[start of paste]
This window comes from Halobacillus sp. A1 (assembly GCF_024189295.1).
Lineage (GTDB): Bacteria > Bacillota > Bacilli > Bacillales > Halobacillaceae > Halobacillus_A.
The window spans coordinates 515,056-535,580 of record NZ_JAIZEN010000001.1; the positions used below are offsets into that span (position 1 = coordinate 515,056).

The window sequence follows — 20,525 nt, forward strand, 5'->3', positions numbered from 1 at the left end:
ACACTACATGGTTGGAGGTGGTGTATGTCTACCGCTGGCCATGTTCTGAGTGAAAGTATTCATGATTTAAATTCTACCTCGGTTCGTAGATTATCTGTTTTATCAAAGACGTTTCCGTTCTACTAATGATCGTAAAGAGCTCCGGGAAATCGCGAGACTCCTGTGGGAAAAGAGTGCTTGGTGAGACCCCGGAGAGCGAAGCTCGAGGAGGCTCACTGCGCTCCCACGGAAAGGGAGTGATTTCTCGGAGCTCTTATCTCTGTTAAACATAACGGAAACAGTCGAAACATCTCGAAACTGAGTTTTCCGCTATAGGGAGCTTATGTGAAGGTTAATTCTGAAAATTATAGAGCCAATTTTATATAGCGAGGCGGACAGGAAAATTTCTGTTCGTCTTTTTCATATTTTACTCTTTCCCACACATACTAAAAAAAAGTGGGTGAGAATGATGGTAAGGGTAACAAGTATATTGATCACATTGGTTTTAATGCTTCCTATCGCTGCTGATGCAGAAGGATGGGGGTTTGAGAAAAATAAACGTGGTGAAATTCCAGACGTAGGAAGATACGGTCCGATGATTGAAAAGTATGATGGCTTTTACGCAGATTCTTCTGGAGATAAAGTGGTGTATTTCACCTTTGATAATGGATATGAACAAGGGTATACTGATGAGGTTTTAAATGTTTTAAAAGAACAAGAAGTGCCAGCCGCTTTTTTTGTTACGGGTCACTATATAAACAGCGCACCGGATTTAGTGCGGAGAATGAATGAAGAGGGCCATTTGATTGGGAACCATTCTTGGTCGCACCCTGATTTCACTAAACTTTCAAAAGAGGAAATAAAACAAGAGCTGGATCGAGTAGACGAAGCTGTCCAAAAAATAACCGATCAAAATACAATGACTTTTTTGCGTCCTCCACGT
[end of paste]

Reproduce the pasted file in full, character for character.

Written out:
This window comes from Halobacillus sp. A1 (assembly GCF_024189295.1).
Lineage (GTDB): Bacteria > Bacillota > Bacilli > Bacillales > Halobacillaceae > Halobacillus_A.
The window spans coordinates 515,056-535,580 of record NZ_JAIZEN010000001.1; the positions used below are offsets into that span (position 1 = coordinate 515,056).

The window sequence follows — 20,525 nt, forward strand, 5'->3', positions numbered from 1 at the left end:
ACACTACATGGTTGGAGGTGGTGTATGTCTACCGCTGGCCATGTTCTGAGTGAAAGTATTCATGATTTAAATTCTACCTCGGTTCGTAGATTATCTGTTTTATCAAAGACGTTTCCGTTCTACTAATGATCGTAAAGAGCTCCGGGAAATCGCGAGACTCCTGTGGGAAAAGAGTGCTTGGTGAGACCCCGGAGAGCGAAGCTCGAGGAGGCTCACTGCGCTCCCACGGAAAGGGAGTGATTTCTCGGAGCTCTTATCTCTGTTAAACATAACGGAAACAGTCGAAACATCTCGAAACTGAGTTTTCCGCTATAGGGAGCTTATGTGAAGGTTAATTCTGAAAATTATAGAGCCAATTTTATATAGCGAGGCGGACAGGAAAATTTCTGTTCGTCTTTTTCATATTTTACTCTTTCCCACACATACTAAAAAAAAGTGGGTGAGAATGATGGTAAGGGTAACAAGTATATTGATCACATTGGTTTTAATGCTTCCTATCGCTGCTGATGCAGAAGGATGGGGGTTTGAGAAAAATAAACGTGGTGAAATTCCAGACGTAGGAAGATACGGTCCGATGATTGAAAAGTATGATGGCTTTTACGCAGATTCTTCTGGAGATAAAGTGGTGTATTTCACCTTTGATAATGGATATGAACAAGGGTATACTGATGAGGTTTTAAATGTTTTAAAAGAACAAGAAGTGCCAGCCGCTTTTTTTGTTACGGGTCACTATATAAACAGCGCACCGGATTTAGTGCGGAGAATGAATGAAGAGGGCCATTTGATTGGGAACCATTCTTGGTCGCACCCTGATTTCACTAAACTTTCAAAAGAGGAAATAAAACAAGAGCTGGATCGAGTAGACGAAGCTGTCCAAAAAATAACCGATCAAAATACAATGACTTTTTTGCGTCCTCCACGT